Sutton Foster has appeared in many Broadway shows, including Young Frankenstein and The Drowsy Chaperone. Sutton was recently selected as one of the Top 40 Musical Theatre Legends and will be bringing a special show to Chicago for the newly opened Broadway Playhouse. Danglin

Jerry Nunn: Hello, Sutton. Where did the name Sutton come from?

Sutton Foster: My mother heard it when she was growing up on a television show, although she can’t remember the name of the show. She said if she ever had a daughter she’d name her Sutton!

JN: What was it like winning the Tony for Thoroughly Modern Millie?

SF: Surreal. I still can’t believe I have a Tony in my house. I grew up watching the Tony Awards … and I used to dream of someday winning a Tony. The fact that it happened … it was a dream come true.

JN: Do you have a dream role in a musical that you have not played yet?

SF: Someday I’d like to play Mama Rose in Gypsy, but that’s way down the line.

JN: What advice do you have for young people breaking into Broadway?

SF: Take opportunities and don’t limit yourself. Every experience can lead to the next… and kindness really goes a long way. No one wants to work with an asshole.

JN: I saw you singing “I Know It’s Today” on the Tony Awards. How was it originating the role of Fiona in Shrek?

SF: Fiona is probably my most favorite role I’ve done on Broadway. Playing a bipolar burping and farting princess is hard to beat.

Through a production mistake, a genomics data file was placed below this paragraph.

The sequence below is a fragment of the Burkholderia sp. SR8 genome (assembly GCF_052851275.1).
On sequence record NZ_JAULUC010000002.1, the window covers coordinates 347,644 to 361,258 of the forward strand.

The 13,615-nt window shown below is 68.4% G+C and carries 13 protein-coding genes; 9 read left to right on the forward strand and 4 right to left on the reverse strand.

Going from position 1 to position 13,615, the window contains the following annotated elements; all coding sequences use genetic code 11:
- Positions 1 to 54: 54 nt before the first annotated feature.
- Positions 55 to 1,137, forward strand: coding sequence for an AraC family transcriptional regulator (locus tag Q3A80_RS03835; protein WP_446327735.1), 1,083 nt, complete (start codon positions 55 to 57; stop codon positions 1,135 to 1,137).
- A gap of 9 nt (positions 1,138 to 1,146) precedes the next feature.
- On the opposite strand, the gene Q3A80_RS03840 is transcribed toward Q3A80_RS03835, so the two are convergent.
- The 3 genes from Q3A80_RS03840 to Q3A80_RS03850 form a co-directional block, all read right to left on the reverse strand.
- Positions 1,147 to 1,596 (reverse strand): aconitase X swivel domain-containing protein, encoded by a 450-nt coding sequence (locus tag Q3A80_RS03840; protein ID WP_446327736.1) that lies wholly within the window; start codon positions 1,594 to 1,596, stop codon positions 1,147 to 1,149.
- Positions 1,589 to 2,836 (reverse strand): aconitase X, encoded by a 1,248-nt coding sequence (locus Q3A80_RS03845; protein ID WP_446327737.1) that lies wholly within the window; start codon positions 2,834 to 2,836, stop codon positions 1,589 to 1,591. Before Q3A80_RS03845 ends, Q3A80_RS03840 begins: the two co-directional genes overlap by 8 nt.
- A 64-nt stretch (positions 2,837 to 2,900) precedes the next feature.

JN: You taught recently in New York?

SF: I do I teach at [ New York University ] . I’m about to start classes for the fall! I absolutely love it. Being able to work with young people and share my experiences with them is one of my favorite things I get to do. I have always wanted to be a teacher.

JN: What is the show in Chicago going to be like?

SF: About a year and a half ago I released a solo album called Wish. The show in Chicago will be based around that album and will also feature songs from all of the shows I’ve done on Broadway over the years, plus a few surprises…

JN: You are working on a musical version of Bonnie and Clyde?

SF: I am. My brother Hunter Foster, who is also an actor in New York, is also an incredible writer and he wrote the book for this new musical. I’m so proud of him. We are actually doing another reading of it before I come to Chicago.

JN: You are in a show called Trust?

SF: Yes. It’s a really fantastic play by Paul Weitz. It’s about control/power/money/relationships. My character works as a dominatrix, which has been really fun and quite different.

JN: Sounds racy.

SF: It’s been amazing to delve into a world that I really didn’t know anything about. We close on Sept. 12.

JN: Next year you are going to be in Anything Goes?

SF: Yes, we start rehearsals in January and I am super-excited!

JN: You are so busy. Do you want to do more TV roles such as Law & Order: SVU?

SF: I am attracted to projects that excite me. So if something came across my plate that sounds interesting and exciting and it was on TV then I’d love to do it—but my heart really is in the theatre.